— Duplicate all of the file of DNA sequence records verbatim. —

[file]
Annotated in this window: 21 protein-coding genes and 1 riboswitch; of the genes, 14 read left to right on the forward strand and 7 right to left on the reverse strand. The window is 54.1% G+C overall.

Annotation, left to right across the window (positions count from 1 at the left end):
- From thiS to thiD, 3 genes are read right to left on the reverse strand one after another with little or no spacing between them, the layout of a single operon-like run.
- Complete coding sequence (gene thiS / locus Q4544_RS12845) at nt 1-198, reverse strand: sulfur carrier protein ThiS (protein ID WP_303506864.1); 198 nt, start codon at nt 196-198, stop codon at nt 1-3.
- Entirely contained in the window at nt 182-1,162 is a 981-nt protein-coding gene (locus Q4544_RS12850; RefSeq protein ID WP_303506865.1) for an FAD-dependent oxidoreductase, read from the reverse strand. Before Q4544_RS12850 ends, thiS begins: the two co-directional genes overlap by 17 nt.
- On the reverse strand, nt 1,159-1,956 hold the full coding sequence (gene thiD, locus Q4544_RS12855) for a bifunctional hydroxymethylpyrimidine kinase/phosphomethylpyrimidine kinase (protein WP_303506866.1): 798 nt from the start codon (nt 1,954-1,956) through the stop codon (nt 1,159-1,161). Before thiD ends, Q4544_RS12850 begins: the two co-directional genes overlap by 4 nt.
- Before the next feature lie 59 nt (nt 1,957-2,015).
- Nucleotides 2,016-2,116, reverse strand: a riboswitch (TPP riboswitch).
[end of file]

Annotated in this window: 21 protein-coding genes and 1 riboswitch; of the genes, 14 read left to right on the forward strand and 7 right to left on the reverse strand. The window is 54.1% G+C overall.

Annotation, left to right across the window (positions count from 1 at the left end):
- From thiS to thiD, 3 genes are read right to left on the reverse strand one after another with little or no spacing between them, the layout of a single operon-like run.
- Complete coding sequence (gene thiS / locus Q4544_RS12845) at nt 1-198, reverse strand: sulfur carrier protein ThiS (protein ID WP_303506864.1); 198 nt, start codon at nt 196-198, stop codon at nt 1-3.
- Entirely contained in the window at nt 182-1,162 is a 981-nt protein-coding gene (locus Q4544_RS12850; RefSeq protein ID WP_303506865.1) for an FAD-dependent oxidoreductase, read from the reverse strand. Before Q4544_RS12850 ends, thiS begins: the two co-directional genes overlap by 17 nt.
- On the reverse strand, nt 1,159-1,956 hold the full coding sequence (gene thiD, locus Q4544_RS12855) for a bifunctional hydroxymethylpyrimidine kinase/phosphomethylpyrimidine kinase (protein WP_303506866.1): 798 nt from the start codon (nt 1,954-1,956) through the stop codon (nt 1,159-1,161). Before thiD ends, Q4544_RS12850 begins: the two co-directional genes overlap by 4 nt.
- Before the next feature lie 59 nt (nt 1,957-2,015).
- Nucleotides 2,016-2,116, reverse strand: a riboswitch (TPP riboswitch).